Two things upfront. First, whatever my opinion of Sam Bobrick's comedy The Psychic, at South Park Theatre, it's important I tell you that the audience ate it up!
Second, in order to discuss this play, I'm going to have to reveal some of its "secrets" (although honestly, I don't think there's a person alive who couldn't see them coming).
The play depicts Adam Webster, a would-be writer in such dire financial straits that he pretends to be a psychic. But that pretense falls apart when he falls in love with his first client, Laura, a woman trapped in a loveless marriage. Soon Adam's doorbell is ringing off the wall, and each time the door opens another character enters: Laura's husband, his mistress, her boyfriend and a police detective.
To tell you the truth, this part was rough sledding indeed. Bobrick's characters spout endless exposition in flat pedestrian writing and seem, for all the world, to be Raymond Chandler archetypes.
Which turns out to be the play's weird, postmodern point. In fact (SPOILER ALERT), all of the characters are characters in Webster's just-begun novel. The problem, as one of them says: "I'm a character he's writing … and he ain't that good a writer!" Webster, at least as Bobrick writes him, is a hack incapable of writing well.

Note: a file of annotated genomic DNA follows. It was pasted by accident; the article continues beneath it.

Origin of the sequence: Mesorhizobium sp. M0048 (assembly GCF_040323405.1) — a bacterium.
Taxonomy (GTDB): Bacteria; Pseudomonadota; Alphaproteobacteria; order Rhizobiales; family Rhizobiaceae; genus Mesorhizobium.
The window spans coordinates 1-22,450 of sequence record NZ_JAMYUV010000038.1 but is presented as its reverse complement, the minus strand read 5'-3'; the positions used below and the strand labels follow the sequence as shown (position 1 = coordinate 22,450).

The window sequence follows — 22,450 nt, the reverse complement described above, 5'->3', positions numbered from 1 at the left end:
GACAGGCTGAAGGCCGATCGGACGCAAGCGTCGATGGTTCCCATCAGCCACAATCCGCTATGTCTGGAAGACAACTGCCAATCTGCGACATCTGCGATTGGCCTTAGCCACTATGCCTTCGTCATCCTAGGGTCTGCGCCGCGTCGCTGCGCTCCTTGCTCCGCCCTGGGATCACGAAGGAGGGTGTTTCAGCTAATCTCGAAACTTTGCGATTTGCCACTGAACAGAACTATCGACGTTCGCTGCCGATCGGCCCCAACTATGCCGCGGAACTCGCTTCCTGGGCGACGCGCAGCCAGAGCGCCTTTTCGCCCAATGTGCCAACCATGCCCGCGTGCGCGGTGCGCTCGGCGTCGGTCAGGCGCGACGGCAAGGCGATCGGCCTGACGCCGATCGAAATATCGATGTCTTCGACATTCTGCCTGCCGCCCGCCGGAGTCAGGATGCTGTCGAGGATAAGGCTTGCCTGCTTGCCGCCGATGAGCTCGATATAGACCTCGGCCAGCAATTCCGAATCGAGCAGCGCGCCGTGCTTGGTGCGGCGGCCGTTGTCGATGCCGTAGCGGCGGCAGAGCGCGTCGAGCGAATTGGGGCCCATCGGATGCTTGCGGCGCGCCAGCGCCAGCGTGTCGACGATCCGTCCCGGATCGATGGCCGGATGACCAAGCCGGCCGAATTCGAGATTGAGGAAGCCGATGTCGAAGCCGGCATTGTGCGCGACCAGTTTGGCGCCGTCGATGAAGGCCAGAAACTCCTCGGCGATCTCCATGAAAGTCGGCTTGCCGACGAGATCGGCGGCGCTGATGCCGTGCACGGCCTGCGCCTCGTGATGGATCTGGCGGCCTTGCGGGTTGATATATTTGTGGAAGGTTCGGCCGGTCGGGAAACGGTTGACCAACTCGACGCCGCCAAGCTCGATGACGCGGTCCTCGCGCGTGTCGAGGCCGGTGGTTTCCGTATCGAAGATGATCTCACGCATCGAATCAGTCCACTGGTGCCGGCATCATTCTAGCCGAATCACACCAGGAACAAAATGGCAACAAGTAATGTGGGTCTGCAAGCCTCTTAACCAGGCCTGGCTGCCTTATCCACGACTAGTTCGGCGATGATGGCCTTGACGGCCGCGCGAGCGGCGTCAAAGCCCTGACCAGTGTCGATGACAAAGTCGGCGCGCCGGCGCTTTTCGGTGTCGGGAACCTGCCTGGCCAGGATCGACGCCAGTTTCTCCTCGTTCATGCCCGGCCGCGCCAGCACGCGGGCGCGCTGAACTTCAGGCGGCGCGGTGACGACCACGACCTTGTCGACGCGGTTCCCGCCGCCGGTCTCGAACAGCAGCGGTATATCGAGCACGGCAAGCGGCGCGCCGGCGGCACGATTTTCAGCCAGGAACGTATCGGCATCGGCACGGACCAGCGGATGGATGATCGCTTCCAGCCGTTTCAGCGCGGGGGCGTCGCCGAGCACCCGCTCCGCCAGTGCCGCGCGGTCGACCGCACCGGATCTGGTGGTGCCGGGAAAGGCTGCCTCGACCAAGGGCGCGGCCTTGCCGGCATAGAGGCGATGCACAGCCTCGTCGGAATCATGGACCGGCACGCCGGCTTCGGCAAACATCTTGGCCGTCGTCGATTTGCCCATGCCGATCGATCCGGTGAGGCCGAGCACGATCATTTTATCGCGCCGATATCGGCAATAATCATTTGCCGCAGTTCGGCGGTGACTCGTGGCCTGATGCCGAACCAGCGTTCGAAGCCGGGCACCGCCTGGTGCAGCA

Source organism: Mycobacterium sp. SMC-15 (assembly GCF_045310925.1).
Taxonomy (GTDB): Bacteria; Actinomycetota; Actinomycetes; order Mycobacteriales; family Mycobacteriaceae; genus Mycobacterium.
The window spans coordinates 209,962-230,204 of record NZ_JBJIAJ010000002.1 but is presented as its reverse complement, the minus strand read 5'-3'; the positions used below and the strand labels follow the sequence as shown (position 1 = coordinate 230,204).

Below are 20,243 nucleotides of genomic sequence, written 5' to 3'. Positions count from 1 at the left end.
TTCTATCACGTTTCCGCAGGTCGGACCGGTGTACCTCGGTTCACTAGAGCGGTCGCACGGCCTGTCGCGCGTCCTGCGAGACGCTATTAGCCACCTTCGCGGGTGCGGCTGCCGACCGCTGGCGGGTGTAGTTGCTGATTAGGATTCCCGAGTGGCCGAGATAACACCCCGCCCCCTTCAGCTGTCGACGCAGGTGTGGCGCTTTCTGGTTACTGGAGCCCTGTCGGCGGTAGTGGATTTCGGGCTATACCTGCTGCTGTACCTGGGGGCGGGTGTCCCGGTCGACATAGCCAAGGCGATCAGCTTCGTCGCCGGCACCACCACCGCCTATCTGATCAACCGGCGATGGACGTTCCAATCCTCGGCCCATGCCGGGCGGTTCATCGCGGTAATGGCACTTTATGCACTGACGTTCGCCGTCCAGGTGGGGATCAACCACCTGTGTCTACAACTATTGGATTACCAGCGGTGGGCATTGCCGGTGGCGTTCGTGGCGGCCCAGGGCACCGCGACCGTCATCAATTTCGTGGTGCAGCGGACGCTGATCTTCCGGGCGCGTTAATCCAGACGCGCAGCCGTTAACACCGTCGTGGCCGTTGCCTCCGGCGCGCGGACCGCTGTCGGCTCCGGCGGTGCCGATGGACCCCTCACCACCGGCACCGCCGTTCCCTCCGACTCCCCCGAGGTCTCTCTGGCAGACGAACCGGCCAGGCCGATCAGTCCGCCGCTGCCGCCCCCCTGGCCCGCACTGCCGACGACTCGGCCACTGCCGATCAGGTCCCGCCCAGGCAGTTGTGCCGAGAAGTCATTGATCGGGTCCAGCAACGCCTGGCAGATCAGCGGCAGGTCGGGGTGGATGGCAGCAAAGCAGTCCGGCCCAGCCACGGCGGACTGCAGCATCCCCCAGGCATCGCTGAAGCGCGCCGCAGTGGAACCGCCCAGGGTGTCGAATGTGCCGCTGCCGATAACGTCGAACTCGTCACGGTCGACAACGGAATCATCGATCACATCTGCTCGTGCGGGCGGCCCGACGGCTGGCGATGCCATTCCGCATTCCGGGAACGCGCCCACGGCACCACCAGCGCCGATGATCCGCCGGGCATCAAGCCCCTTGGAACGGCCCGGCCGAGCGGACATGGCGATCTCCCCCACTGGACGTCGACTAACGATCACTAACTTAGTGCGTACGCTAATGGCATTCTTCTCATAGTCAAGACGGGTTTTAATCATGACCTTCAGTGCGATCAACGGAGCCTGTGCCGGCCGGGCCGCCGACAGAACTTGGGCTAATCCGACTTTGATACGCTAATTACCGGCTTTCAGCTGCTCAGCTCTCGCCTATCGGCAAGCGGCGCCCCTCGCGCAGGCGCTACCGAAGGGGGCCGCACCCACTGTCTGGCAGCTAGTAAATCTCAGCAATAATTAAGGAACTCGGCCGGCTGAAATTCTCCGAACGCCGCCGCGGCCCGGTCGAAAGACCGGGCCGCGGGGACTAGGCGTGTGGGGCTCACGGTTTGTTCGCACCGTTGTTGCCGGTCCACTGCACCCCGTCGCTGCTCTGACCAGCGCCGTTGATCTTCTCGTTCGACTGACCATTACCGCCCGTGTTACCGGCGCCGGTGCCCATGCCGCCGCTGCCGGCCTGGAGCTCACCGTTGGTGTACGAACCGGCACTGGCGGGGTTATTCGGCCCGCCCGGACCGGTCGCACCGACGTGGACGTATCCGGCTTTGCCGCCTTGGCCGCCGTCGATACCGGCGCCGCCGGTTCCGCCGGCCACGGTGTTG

Let that sink in: We're watching banal writing … on purpose! I wish I could say that when Bobrick comes out of the conceit and writes the "real" play, the quality elevates. But that never happens.
Wayne Brinda directs all of this with a sure, even hand. It wouldn't have killed anyone if they would have gone a bit faster, but Guil Cordeiro makes as much of Webster as anyone could, and Cynthia Caul finds some nice variations as Laura. It sounds like a slap to say that Ray Cygrymus, Jordan Christian, Daniel Vereb and Bill Crean never rise above the stereotypes of their characters, but it's actually praise because hey! -- that's exactly what the writer wants.
And, oh yeah, the audience loved it.
THE PSYCHIC continues through Aug. 27. South Park Theatre, Corrigan Drive and Brownsville Road, South Park. 412-831-8552 or www.southparktheatre.com